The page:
Novel inspires moral courage

Every year, Amarillo College chooses a theme based on the AC Common Reader.

The theme this year is “moral courage,” inspired by the 2014 Common Reader, Blue Hole Back Home by Joy Jordan-Lake.

Courtney Milleson, an assistant professor who works in the Advising Center, is on the CR committee and helps choose the theme and book each year.

Courtesy Photo
Courtesy Photo

Milleson said the book has been second for the past three or four years, so this year the committee decided it was time for it to be the Common Reader. Milleson said it was an easy pick because it is a quality book and brings a quality speaker to the college.

“It felt right; we weren’t forcing the book,” Milleson said.

Other departments have joined in to create events this year tied to the CR theme.

The English department is conducting an essay competition, and a visual arts competition is open to all students.

The Amarillo Museum of Art and Panhandle PBS also will focus on this year’s theme with a few events.

Jordan-Lake will visit AC Nov. 10-11. She will talk about the creative process at 6 p.m. Nov. 10 in the Badger Den.

On Nov. 11, she will attend a reception at 3 p.m. at the Amarillo Museum of Art and at 7 p.m., she will give a lecture and sign books at the Globe-News Center for the Performing Arts at 900 S. Harrison St.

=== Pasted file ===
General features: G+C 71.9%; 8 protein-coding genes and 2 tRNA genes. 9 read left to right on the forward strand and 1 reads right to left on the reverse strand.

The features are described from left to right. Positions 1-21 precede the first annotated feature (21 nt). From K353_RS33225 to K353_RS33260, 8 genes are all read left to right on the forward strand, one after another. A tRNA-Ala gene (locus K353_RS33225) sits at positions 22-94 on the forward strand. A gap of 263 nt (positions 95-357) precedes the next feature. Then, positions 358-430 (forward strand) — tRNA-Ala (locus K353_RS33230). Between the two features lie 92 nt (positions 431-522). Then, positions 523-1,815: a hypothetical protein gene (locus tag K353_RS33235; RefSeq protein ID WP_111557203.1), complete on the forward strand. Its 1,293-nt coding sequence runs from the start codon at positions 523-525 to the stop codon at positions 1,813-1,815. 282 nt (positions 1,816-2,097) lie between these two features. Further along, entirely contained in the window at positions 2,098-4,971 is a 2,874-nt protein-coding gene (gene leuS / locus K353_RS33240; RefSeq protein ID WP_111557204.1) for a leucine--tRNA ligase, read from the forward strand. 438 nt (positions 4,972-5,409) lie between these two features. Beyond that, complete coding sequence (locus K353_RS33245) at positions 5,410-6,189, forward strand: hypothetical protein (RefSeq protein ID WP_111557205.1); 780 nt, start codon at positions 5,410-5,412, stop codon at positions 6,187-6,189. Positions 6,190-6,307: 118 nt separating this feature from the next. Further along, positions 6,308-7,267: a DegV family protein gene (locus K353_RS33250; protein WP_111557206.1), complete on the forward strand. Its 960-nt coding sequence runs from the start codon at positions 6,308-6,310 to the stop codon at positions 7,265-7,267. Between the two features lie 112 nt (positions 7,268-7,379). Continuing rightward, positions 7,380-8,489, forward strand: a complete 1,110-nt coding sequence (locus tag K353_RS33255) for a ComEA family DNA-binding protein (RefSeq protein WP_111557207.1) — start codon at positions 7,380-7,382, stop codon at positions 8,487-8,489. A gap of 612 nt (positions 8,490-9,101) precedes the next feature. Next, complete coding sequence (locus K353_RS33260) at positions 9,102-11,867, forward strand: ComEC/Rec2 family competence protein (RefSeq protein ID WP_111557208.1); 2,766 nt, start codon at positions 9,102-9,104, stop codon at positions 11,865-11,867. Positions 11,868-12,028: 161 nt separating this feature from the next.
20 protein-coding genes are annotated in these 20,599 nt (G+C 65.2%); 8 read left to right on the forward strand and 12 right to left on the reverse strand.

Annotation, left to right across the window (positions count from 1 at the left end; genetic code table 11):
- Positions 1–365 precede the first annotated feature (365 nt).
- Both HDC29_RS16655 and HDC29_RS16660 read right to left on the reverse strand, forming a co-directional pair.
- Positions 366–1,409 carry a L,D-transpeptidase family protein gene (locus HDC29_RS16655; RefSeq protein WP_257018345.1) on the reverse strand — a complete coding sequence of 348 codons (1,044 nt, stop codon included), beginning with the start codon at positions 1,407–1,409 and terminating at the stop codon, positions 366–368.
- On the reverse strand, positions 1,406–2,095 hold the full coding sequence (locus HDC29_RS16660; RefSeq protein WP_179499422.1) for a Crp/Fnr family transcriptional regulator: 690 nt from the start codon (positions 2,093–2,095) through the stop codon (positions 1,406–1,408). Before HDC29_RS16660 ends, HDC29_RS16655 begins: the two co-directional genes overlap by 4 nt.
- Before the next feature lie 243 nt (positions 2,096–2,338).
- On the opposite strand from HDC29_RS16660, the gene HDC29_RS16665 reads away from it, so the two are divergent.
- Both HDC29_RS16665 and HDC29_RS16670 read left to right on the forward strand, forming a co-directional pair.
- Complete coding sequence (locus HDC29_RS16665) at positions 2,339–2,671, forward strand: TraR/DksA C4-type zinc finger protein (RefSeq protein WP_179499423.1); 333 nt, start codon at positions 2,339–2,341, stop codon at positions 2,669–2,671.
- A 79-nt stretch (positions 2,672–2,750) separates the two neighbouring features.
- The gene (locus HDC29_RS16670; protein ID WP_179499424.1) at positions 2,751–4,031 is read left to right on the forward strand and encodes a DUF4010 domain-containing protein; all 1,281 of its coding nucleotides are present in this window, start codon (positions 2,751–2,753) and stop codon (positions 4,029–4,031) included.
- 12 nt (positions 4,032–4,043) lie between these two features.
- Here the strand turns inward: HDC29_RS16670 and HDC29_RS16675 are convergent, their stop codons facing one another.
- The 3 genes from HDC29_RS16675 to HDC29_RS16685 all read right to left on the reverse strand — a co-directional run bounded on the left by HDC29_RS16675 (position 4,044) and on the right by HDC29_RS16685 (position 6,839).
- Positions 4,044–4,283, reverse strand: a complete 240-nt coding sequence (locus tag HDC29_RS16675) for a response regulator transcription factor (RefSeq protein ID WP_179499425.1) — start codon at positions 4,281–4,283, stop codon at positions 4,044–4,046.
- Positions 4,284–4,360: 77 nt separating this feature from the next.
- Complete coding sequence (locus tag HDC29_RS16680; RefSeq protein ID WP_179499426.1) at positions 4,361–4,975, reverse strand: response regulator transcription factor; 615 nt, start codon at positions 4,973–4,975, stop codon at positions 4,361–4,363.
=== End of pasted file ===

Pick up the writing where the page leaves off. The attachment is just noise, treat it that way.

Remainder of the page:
Milleson said she felt overwhelmed by the fact that the fictional events described in the book, some based on real events, happened in her lifetime.

It helps her to remember her own moral courage, she said.

“Every day I make choices; every day I stand in the gap,” Milleson said. “It reminded me of my commitment to other people.”

Frank Sobey, an assistant professor and English department chairman, said he enjoys the theme of moral courage and finds Blue Hole Back Home to be one of his favorite novels.

Sobey said he enjoys how Jordan-Lake explores the overall theme through each of the characters.

“She populates the story with believable characters, an authentic historical setting and a wonderfully engaging dialogue,” Sobey said by email. “But most of all, I like the narrator, Turtle.”

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